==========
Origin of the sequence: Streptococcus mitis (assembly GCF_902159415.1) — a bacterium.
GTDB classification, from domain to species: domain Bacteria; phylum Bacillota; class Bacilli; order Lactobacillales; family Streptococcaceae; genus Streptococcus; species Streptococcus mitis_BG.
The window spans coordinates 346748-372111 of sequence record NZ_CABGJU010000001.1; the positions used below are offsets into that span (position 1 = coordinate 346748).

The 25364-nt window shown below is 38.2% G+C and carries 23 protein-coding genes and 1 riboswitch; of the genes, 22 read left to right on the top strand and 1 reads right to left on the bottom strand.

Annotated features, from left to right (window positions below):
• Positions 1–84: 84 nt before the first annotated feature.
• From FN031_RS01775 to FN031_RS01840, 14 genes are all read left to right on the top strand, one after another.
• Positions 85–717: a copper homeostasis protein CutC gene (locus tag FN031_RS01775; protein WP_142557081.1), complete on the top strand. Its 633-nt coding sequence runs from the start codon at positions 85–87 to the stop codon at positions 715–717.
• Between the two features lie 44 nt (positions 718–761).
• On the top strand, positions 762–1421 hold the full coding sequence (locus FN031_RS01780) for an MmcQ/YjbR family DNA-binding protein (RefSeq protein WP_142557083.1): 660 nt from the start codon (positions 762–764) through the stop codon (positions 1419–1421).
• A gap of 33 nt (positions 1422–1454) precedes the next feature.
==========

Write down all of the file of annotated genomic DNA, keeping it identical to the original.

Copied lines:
Origin of the sequence: Streptococcus mitis (assembly GCF_902159415.1) — a bacterium.
GTDB classification, from domain to species: domain Bacteria; phylum Bacillota; class Bacilli; order Lactobacillales; family Streptococcaceae; genus Streptococcus; species Streptococcus mitis_BG.
The window spans coordinates 346748-372111 of sequence record NZ_CABGJU010000001.1; the positions used below are offsets into that span (position 1 = coordinate 346748).

The 25364-nt window shown below is 38.2% G+C and carries 23 protein-coding genes and 1 riboswitch; of the genes, 22 read left to right on the top strand and 1 reads right to left on the bottom strand.

Annotated features, from left to right (window positions below):
• Positions 1–84: 84 nt before the first annotated feature.
• From FN031_RS01775 to FN031_RS01840, 14 genes are all read left to right on the top strand, one after another.
• Positions 85–717: a copper homeostasis protein CutC gene (locus tag FN031_RS01775; protein WP_142557081.1), complete on the top strand. Its 633-nt coding sequence runs from the start codon at positions 85–87 to the stop codon at positions 715–717.
• Between the two features lie 44 nt (positions 718–761).
• On the top strand, positions 762–1421 hold the full coding sequence (locus FN031_RS01780) for an MmcQ/YjbR family DNA-binding protein (RefSeq protein WP_142557083.1): 660 nt from the start codon (positions 762–764) through the stop codon (positions 1419–1421).
• A gap of 33 nt (positions 1422–1454) precedes the next feature.